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Latest New Mexico news, sports, business and entertainment at 3:20 a.m. MST

  • Albuquerque school district to reopen after cyberattack

ALBUQUERQUE, N.M. (AP) — Public schools in Albuquerque will reopen Tuesday after a cyberattack forced a two-day closure. The Albuquerque Public Schools district serves one-fifth of New Mexico's public grade school students. Officials discovered problems last Wednesday with the district's student information system that tracks attendance, grades and emergency contact information. Officials say they've found a workaround to the problem so students can return to class Tuesday. Students will have to make up the two days they missed in May. The investigation into the cyberattack is ongoing.

  • Navajo increases ability to do COVID testing, vaccinations

WINDOW ROCK, Ariz. (AP) — Health facilities on the Navajo Nation are increasing the ability to test for COVID-19 and vaccinate people as the omicron variant spreads. Navajo President Jonathan Nez says the facilities also are working to give out more home testing kids in January while cases are surging. The tribe reported 179 additional cases of the coronavirus on Monday and no deaths. The tribe says a full report with total case counts during the pandemic will be available Tuesday. The death toll remains at 1,600. The vast reservation extends into Arizona, New Mexico and Utah.

  • Albuquerque police: Man found dead was shot, not hit by car

ALBUQUERQUE, N.M. (AP) — Police investigating what they thought were two deaths in northeast Albuquerque involving a shooting and a pedestrian struck by a vehicle now say the cases are connected and only one person is involved. They now say a man shot around 2 a.m. Sunday actually was the same person believed to have been struck and killed by a vehicle less than a half mile away. They say the victim in the street was found to have a gunshot wound and investigators concluded he was the victim of the shooting at a home. The name and age of the man hasn't been released yet.

  • Navajo Nation: All government workers must have booster shot

WINDOW ROCK, Ariz. (AP) — Navajo Nation President Jonathan Nez has signed an executive order requiring all government workers on the tribe's vast reservation to have a booster shot. Nez also says tribal health officials have changed how the term "fully vaccinated" is defined by making it two doses of the COVID-19 vaccine plus a booster shot. The actions come after a record number of COVID cases have been reported on the reservation that covers 27,000 square miles and extends into parts of Arizona, New Mexico and Utah. Tribal health officials reported 525 new cases Friday, the most in a single day since the pandemic began almost two years ago. That number topped the 405 cases reported Thursday. The tribe reported 62 cases Saturday, but no reported deaths from the virus in the last three days.

  • Woman sentenced in scheme to steal iP0ds intended for kids

FARMINGTON, N.M. (AP) — A former New Mexico school district employee faces 18 months in prison after sentenced in a yearslong scheme to steal and resell thousands of Apple iP0ds intended for children on the Navajo Nation. Kristy Stock of Waterflow was sentenced Tuesday by a federal judge in Maryland after previously pleading guilty to interstate transportation of stolen goods and tax fraud. According to federal prosecutors, Stock stole up to 250 iP0ds at a time and provided them to codefendants who bought the devices from Stock and resold them via eBay at a profit. Prosecutors said Stock formerly worked for the Central Consolidated School District headquartered in Shiprock.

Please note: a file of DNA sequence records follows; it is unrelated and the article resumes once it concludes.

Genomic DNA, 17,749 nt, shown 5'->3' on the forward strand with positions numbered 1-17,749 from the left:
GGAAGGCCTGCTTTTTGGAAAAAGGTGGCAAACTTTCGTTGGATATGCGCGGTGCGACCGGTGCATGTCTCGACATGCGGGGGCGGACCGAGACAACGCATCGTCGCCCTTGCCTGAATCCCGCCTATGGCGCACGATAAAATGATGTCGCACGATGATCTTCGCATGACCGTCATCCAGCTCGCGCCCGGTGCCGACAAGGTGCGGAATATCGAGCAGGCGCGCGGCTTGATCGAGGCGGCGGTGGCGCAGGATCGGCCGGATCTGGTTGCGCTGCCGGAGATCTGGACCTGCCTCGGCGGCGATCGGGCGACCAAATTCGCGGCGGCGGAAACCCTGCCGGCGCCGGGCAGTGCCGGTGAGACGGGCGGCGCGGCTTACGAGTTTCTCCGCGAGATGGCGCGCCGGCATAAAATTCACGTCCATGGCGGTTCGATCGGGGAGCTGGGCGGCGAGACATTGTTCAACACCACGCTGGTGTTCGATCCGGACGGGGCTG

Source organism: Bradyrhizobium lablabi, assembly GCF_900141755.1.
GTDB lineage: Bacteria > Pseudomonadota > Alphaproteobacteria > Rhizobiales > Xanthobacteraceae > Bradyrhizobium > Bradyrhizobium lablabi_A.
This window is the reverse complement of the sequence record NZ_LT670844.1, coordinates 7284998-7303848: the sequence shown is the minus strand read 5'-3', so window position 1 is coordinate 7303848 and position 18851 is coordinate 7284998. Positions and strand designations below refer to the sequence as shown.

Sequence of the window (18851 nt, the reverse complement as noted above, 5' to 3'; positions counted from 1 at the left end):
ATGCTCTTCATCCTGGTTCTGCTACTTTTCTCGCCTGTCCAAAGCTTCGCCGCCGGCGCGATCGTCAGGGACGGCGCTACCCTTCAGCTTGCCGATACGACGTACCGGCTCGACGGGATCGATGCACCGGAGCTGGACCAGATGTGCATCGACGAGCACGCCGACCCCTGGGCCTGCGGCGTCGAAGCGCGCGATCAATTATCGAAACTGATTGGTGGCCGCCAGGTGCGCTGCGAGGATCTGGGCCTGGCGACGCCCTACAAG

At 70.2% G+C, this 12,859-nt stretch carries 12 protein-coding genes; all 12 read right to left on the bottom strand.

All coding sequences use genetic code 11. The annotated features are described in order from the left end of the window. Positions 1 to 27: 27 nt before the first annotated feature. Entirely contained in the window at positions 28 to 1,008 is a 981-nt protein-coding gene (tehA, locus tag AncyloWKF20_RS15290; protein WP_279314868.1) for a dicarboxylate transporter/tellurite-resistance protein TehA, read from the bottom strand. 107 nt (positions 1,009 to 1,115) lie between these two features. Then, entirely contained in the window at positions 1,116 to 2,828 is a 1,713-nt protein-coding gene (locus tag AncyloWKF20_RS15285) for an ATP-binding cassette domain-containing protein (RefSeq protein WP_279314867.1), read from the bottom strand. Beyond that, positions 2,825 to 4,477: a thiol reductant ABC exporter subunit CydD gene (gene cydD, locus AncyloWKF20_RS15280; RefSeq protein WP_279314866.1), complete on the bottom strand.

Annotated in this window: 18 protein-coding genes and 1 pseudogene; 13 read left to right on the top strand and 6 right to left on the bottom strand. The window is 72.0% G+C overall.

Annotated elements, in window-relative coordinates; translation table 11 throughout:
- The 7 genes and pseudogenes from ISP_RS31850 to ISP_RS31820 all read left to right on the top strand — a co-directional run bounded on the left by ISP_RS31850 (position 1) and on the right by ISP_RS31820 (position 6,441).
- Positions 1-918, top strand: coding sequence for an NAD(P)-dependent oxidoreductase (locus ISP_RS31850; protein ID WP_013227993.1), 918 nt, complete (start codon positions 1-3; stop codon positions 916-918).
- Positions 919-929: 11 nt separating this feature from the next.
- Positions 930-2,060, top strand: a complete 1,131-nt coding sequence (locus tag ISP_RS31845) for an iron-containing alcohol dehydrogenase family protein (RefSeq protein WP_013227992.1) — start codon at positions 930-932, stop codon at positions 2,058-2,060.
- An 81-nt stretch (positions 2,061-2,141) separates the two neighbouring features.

• Governors turn to budgets to guard against climate change

SACRAMENTO, Calif. (AP) — Governors and state lawmakers are prioritizing climate change as they write their state budgets, devoting money to lowering emissions and guarding against natural disasters such as flood and fire. The spending comes as most states are flush with cash: Tax collections have exceeded expectations, and states are receiving billions of dollars in federal pandemic aid and infrastructure spending. The priorities for Democratic governors include lowering carbon emissions by boosting electric vehicles and storage for clean energy such as solar. Republicans, meanwhile, are proposing spending to address the damage from floods, drought and wildfires, though many aren't linking the spending to climate change.

  • Staffing marks top education goal for New Mexico lawmakers

SANTA FE, N.M. (AP) — When New Mexico lawmakers meet Tuesday to begin hashing out the state budget, about half of the money will go to K-12 school programs. Democratic Gov. Michelle Lujan Grisham and key legislative committees have agreed to increase spending on schools by around 12%, or around $3.8 billion. A proposed teacher pay raise would range from 7% and 20% depending on a teacher's current pay. Nationwide inflation was 7% last year, and wages are increasing in the private sector. Schools are struggling to fill positions for teachers, teaching assistants, food workers and maintenance workers.

  • New Mexico lawmakers seek greater spending, voter access

SANTA FE, N.M. (AP) — High-stakes decisions on spending, voting access, public education and criminal justice await New Mexico legislators during their upcoming 30-day legislative session. Legislators will convene Tuesday. New Mexico state government has a multibillion dollar general fund surplus thanks to federal pandemic relief and a surge in oil production and natural gas prices. The state is simultaneously contending with shortages of teachers, police and nurses, a spike in urban violence and concerns about the fragile status of American democracy and the environment. Gov. Michelle Lujan Grisham and the Democrat-led legislature are promising to increase spending, cut tax rates and improve public health and safety.